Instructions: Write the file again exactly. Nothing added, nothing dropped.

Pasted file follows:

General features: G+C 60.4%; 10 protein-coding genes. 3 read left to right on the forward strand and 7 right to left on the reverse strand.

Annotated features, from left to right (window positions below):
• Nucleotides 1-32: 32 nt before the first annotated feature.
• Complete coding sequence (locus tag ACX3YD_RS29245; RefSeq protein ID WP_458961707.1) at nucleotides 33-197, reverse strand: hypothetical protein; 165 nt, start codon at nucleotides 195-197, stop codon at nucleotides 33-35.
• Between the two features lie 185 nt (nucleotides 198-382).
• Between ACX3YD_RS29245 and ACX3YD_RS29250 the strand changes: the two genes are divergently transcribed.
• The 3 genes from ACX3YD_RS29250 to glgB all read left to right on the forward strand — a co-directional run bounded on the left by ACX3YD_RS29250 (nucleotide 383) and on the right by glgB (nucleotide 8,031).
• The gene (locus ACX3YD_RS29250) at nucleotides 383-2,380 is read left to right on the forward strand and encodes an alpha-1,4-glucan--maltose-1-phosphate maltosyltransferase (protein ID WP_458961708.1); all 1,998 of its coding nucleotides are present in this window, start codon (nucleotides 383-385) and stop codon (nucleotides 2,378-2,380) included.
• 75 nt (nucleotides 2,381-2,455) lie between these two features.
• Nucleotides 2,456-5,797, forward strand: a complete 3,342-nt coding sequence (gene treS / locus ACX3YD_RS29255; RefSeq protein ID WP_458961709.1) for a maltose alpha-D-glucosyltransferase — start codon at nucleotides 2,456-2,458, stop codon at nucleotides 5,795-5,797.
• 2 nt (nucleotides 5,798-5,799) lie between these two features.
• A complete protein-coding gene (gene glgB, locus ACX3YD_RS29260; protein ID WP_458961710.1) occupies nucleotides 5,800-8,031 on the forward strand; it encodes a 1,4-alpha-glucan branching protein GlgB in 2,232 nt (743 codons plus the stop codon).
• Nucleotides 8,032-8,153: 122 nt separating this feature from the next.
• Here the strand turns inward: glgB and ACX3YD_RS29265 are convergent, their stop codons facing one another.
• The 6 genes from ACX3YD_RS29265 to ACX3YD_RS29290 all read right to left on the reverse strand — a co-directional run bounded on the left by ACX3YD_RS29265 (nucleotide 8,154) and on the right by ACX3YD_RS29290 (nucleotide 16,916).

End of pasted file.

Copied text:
General features: G+C 60.4%; 10 protein-coding genes. 3 read left to right on the forward strand and 7 right to left on the reverse strand.

Annotated features, from left to right (window positions below):
• Nucleotides 1-32: 32 nt before the first annotated feature.
• Complete coding sequence (locus tag ACX3YD_RS29245; RefSeq protein ID WP_458961707.1) at nucleotides 33-197, reverse strand: hypothetical protein; 165 nt, start codon at nucleotides 195-197, stop codon at nucleotides 33-35.
• Between the two features lie 185 nt (nucleotides 198-382).
• Between ACX3YD_RS29245 and ACX3YD_RS29250 the strand changes: the two genes are divergently transcribed.
• The 3 genes from ACX3YD_RS29250 to glgB all read left to right on the forward strand — a co-directional run bounded on the left by ACX3YD_RS29250 (nucleotide 383) and on the right by glgB (nucleotide 8,031).
• The gene (locus ACX3YD_RS29250) at nucleotides 383-2,380 is read left to right on the forward strand and encodes an alpha-1,4-glucan--maltose-1-phosphate maltosyltransferase (protein ID WP_458961708.1); all 1,998 of its coding nucleotides are present in this window, start codon (nucleotides 383-385) and stop codon (nucleotides 2,378-2,380) included.
• 75 nt (nucleotides 2,381-2,455) lie between these two features.
• Nucleotides 2,456-5,797, forward strand: a complete 3,342-nt coding sequence (gene treS / locus ACX3YD_RS29255; RefSeq protein ID WP_458961709.1) for a maltose alpha-D-glucosyltransferase — start codon at nucleotides 2,456-2,458, stop codon at nucleotides 5,795-5,797.
• 2 nt (nucleotides 5,798-5,799) lie between these two features.
• A complete protein-coding gene (gene glgB, locus ACX3YD_RS29260; protein ID WP_458961710.1) occupies nucleotides 5,800-8,031 on the forward strand; it encodes a 1,4-alpha-glucan branching protein GlgB in 2,232 nt (743 codons plus the stop codon).
• Nucleotides 8,032-8,153: 122 nt separating this feature from the next.
• Here the strand turns inward: glgB and ACX3YD_RS29265 are convergent, their stop codons facing one another.
• The 6 genes from ACX3YD_RS29265 to ACX3YD_RS29290 all read right to left on the reverse strand — a co-directional run bounded on the left by ACX3YD_RS29265 (nucleotide 8,154) and on the right by ACX3YD_RS29290 (nucleotide 16,916).